The basic philosophy of Los Angeles floral artist Lili Cuzor is that bringing bits of nature inside isn’t an indulgence, it’s a necessity. And from Lili’s perspective, loose, natural arrangements at home need not be a luxury, but can instead be simple and spontaneous.
We talked with Lili about how to find, mix, and style elements from a variety of everyday sources–from the farmers’ market to souvenirs from a neighborhood walk–to create arrangements that are portraits of simple elegance and ease.
Photographs by Lili Cuzor.
Above: Two stems picked up on a walk: an easy way to elevate a tabletop.
Lili, who grew up in France and went to art school in California, has always felt drawn to nature as both a medium in itself and as a way to unite her creative impulses with a childhood connection to the outdoors. In LA, she has created her own flexible definition of what it means to be a florist, doing work ranging from directing floral editorial photo shoots to creating giant plant installations.
Above: One small branch of lilac–simple and unexpectedly fragrant–purchased in a bunch at the local farmers’ market for $5.
Lili describes her aesthetic as erring toward looseness; she likes to create still life arrangements that “keep flowers as wild as possible.” She explains, “I like it when there is a lot of airiness and lack of order between [each stem]. I try to use local and wildflowers whenever possible. Those are the easiest because they work for themselves. No need to bundle them tightly with others or force them into rigid shapes.”
Above: Morning glories picked on a walk.
As part of her floral design work, Lili has curated arrangements for the Standard Hotel and hosted regular wildflower pop-ups at Cookbook Market in Echo Park, where every week she would spend a few hours at Silver Lake Farms picking flowers. Picking the flowers when they were in bloom meant that they would stay fresh for up to two weeks. Lili explains, “Although it was strenuous work, it was rewarding and even meditative to be in the fields… I knew the story of these flowers from beginning to end.”
Above: An oyster mushroom arrangement.
Lili’s style errs toward the unexpected. Although flowers are often star players in an arrangement, they are not the only things that can be showcased, she explains. “One oyster mushroom–purchased at the farmers’ market–was so magnificent that I put it in a cleaned yogurt ceramic pot and left it at that!” An added benefit of using mushrooms in your own arrangements? They’ll last a long time if you change the water regularly.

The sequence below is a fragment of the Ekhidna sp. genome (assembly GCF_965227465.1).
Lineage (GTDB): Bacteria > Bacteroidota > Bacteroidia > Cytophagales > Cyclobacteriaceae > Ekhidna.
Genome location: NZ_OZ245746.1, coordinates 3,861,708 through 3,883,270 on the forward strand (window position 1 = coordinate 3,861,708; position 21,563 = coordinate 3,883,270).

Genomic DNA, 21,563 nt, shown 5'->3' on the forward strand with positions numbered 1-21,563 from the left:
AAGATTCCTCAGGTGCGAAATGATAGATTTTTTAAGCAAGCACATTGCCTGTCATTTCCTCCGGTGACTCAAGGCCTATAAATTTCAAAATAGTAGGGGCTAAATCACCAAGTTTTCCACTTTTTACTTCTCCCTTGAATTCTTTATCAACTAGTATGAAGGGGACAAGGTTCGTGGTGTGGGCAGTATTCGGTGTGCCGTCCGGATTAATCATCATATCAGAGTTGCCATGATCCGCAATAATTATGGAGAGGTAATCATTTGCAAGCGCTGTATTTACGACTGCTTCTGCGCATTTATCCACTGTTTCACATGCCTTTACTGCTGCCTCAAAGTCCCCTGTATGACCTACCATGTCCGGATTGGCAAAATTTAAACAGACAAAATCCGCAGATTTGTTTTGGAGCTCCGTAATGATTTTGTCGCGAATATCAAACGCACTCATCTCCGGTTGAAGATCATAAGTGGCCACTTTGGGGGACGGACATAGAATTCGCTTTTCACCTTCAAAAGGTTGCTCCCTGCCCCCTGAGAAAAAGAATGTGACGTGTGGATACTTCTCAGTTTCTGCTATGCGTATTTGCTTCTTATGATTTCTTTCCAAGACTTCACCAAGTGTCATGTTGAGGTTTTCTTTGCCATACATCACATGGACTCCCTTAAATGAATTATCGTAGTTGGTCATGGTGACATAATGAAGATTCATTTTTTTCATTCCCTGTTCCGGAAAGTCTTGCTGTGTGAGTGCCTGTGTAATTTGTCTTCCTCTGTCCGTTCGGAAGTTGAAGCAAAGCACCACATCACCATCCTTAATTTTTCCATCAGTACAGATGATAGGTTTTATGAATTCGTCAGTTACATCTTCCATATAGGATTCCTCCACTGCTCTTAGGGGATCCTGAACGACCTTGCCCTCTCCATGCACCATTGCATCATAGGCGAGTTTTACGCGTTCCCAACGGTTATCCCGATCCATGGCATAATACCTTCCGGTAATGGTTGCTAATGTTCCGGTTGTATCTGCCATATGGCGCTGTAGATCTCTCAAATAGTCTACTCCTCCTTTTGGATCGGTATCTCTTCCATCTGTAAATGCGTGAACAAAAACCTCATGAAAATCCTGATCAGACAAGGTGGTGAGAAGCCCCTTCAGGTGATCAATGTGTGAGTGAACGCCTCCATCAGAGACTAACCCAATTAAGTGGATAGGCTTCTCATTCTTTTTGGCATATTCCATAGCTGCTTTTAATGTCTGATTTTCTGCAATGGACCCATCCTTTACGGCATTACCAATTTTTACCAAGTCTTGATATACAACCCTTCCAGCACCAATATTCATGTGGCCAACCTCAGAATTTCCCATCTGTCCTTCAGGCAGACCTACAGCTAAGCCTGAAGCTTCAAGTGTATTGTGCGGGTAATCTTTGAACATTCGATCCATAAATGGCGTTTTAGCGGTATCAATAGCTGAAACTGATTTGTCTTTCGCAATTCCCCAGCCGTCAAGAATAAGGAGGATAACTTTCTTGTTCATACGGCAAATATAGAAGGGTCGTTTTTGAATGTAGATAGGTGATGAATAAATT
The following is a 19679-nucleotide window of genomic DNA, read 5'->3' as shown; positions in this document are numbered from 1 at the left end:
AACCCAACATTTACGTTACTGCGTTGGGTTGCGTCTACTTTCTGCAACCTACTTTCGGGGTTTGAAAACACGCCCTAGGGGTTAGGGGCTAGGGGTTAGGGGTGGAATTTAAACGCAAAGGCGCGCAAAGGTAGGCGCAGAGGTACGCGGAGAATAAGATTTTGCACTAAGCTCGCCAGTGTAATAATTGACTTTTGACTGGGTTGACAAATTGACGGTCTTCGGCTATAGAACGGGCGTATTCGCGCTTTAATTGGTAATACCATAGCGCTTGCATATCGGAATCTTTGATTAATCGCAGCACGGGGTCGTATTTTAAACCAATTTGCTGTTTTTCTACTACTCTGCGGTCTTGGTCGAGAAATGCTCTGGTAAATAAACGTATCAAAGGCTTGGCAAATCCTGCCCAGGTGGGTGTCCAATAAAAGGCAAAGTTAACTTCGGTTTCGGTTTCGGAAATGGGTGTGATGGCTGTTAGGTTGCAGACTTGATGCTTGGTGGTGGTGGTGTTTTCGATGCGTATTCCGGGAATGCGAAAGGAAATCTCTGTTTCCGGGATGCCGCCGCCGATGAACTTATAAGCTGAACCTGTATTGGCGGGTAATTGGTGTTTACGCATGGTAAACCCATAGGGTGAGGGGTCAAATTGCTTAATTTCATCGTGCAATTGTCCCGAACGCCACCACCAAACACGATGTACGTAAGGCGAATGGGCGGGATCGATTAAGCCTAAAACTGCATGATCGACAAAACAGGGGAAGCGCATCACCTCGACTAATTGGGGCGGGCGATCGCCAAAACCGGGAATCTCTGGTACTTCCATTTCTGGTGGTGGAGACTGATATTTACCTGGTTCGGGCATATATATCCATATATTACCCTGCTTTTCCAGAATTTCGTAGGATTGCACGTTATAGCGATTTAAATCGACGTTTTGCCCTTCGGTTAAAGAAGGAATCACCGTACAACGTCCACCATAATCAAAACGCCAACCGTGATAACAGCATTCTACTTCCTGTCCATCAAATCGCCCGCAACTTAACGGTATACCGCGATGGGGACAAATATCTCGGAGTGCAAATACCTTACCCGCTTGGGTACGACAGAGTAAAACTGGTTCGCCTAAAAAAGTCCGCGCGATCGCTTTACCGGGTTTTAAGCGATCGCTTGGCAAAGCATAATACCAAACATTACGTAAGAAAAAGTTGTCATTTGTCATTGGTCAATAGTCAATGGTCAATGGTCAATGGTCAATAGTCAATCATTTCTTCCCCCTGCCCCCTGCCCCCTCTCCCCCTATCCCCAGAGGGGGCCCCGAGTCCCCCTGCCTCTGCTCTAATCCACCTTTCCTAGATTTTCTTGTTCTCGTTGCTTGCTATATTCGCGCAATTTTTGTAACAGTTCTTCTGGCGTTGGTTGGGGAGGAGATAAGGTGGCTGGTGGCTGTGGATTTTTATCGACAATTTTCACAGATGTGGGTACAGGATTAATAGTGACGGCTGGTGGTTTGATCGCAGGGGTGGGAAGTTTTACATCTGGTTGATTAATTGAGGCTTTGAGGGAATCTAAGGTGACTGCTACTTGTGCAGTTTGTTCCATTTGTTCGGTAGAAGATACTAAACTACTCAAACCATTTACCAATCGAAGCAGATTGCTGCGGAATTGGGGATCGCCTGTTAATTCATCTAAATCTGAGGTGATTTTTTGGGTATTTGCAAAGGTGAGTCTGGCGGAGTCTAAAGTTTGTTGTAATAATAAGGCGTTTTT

Above: The same oyster mushroom used in a different arrangement, this time with blue plumbago, California poppy, and a morning glory.
On sourcing flowers, Lili says, “Certainly someone can purchase three dozen of the most exotic flowers grown on a remote island under pristine conditions and consider that a luxury because they are expensive. However, I would argue that one could also step outside and cut a single sprig of blooming jasmine and that would be equally luxurious.”
She goes on, “In my opinion, there’s nothing luxurious in the large-picture cost that the exotic flowers have on the environment, especially if they were force-grown, sprayed, packed, shipped, and then unpacked and set up in a shop already a week old.” In general, Lili explains that she likes to work with what’s growing around her, following the motto, “keep it natural and keep it wild.”
Above: Two stems in a clear glass vessel. “Two stems are perfection,” says Lili. “You can appreciate their form when left so simply.”
As another starting point for a simple arrangement, Lili suggests grabbing a few bunches of flowers at the farmers’ market to give a base of color and texture. “Then, once your flowers are in water, go out for a walk and take a moment to look at what’s around you: are there wild grasses, branches, vines, or herbs nearby? Pick a few without over-thinking about whether they will work with what you already have. When you get home lay out what you gathered and start mixing them in with the flowers.”
Above: When styling, Lili suggests that you don’t always have to go big. A few vibrant flowers and a green or two can make for a stellar small arrangement. Lili works from the perspective that arrangements don’t have to be perfect. She likes to consider the flow and space of an arrangement: “I always ask if some of the pieces would be better just by themselves.”
Above: A more traditional display of wild roses and lilac from the farmers’ market, mixed with California poppies and wisteria, and “found” lavender and greens. The found elements “give the roses a wilder feel,” says Lili.
Above: Oyster mushroom, a farmers’ market lilac, and found morning glories.
To prolong the life of an arrangement, Lili advises giving everything a clean half-inch cut from the bottom. remove any leaves that will be submerged. If you have sugar or vodka on hand, she suggests adding from 1 to 2 teaspoons to fresh water.
Above: A simple collection of dried eucalyptus and dried flowers makes an easy arrangement for those in colder climates still coming out of winter. Lili also encourages considering elements like rocks, bark, branches, or fallen acorns in new ways.
Above: A collection of small branches in a simple ceramic pot is another subtle way to keep a piece of nature indoors.
For more floral design tips, see our Floral Arrangement photos in the Gardenista Gallery.
On Remodelista, see Trend Alert: 10 Jagged Edges for another way to bring natural elements indoors.